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12 Months of challenge and change

X-rated would be one way of summing up my thoughts on what has been an extraordinary year in this, the final edition of Mortgage Strategy for 2008.

But if I had to characterise the past 12 months in a polite word, it would be ‘challenging’.

In fact, if someone had told me last December how radically my working life would change during 2008 I’d have accused them of having a laugh.

My decision to become self-employed early in the year proves that many of us have no idea what’s going to happen, even if they have more than 25 years’ experience in the industry.

Over the years, many colleagues have urged me to set up my own practice but joining Moneywatch has given me the best of both also in a position to benefit from the support of experienced brokers around me.

I’d hate to work on my own but in hindsight my timing in joining the firm could have been better.

Nevertheless, I am confident that business will improve in the new year, especially since our network, Pink Home Loans, has finally launched the equity release proposition I have been waiting many months to see.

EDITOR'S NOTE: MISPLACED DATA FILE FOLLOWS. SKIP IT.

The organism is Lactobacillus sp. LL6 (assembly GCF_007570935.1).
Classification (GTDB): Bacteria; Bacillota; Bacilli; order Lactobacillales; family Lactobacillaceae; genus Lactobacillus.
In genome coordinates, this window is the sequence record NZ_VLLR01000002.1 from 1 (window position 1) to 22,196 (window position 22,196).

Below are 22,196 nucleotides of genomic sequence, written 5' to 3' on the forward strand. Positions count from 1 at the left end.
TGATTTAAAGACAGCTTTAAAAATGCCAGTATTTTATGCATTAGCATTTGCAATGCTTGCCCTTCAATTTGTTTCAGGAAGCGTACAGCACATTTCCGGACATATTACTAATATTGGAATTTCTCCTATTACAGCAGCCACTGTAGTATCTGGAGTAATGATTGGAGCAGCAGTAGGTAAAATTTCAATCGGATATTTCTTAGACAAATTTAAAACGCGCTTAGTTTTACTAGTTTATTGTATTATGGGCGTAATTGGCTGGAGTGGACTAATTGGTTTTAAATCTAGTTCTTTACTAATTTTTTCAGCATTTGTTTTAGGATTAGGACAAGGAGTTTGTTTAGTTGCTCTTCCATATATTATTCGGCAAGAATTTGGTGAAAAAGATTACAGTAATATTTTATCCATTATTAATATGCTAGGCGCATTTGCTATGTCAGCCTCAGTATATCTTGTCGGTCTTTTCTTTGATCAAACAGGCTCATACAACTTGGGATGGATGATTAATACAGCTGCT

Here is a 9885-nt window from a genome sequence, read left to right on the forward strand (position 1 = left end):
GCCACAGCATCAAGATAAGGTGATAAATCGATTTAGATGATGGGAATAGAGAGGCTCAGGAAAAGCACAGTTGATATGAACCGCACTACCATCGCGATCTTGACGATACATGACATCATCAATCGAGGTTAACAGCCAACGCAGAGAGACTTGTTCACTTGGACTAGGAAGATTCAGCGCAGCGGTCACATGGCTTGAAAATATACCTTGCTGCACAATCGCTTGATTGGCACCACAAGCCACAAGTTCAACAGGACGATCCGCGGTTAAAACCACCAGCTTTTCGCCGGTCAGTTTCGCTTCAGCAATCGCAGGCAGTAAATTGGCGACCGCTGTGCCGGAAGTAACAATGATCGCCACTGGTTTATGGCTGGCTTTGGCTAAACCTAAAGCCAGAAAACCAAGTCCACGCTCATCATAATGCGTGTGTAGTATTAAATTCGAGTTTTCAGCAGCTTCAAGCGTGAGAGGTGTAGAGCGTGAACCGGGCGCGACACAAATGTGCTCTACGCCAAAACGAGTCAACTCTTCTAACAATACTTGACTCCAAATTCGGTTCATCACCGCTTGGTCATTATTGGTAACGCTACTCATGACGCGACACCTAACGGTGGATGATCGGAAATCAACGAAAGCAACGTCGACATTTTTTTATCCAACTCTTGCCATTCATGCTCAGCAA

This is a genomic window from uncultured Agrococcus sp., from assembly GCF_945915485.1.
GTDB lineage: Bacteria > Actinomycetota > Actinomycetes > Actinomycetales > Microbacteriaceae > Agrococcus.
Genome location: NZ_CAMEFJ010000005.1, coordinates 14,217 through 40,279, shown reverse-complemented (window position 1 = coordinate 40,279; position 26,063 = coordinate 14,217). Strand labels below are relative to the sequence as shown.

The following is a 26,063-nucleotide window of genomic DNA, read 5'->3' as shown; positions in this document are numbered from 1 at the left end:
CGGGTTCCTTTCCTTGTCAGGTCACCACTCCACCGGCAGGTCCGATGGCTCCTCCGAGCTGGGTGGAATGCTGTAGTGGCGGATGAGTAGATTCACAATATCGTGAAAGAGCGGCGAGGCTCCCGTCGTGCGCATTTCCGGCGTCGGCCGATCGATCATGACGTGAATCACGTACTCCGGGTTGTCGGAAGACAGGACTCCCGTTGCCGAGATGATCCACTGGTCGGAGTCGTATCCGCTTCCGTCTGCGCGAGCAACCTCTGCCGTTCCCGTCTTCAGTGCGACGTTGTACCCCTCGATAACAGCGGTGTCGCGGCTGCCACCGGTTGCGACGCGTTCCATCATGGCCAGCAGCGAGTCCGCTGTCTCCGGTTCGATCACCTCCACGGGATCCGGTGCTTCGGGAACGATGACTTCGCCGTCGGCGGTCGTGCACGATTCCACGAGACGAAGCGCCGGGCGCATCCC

So not only has my personal working environment changed beyond recognition but the working world around me has undergone a tectonic shift.

Lenders have closed or been taken over and historic high street banks have disappeared all over the shop.

Criteria have never been so tight nor cases so difficult to place. Meanwhile, the trading goalposts have been moved all over the pitch and beyond. What with redundancies, redeployments and early retirements, it’s hard to keep track of where one’s peers are these days.

More recently we’ve seen base rate cuts on a scale most of us could only have dreamed about previously. We now have the lowest base rate since Prime Minister Gordon Brown was born.

And we have seen the government come up with increasingly frantic plans to stimulate the economy, the property market and industries related to the home buying process.

Schemes to help first-time buyers and borrowers having difficulties meeting repayments? Check.

Pressure brought to bear on lenders and huge amounts of public cash being pumped into the system to supposedly make lenders start lending again? Oh yes.

But what will be the result of all this activity? Even with the measures floating about, nobody seems to know where they will lead. Personally, I feel almost helpless and completely frustrated.

Clients who have applications in progress are ringing to say they’ve decided to hold back and see what happens to rates in the next few weeks.

In my 25 years in financial services I have never seen so much change so quickly.

I know it has been the same story for many readers and to those of you still hanging in there, I hope the knowledge that you are not alone will hearten you in what promises to be another challenging year.

That which does not kill us makes us stronger, so let’s raise a glass to survival. Have a great festive period and many thanks for reading my columns this year.

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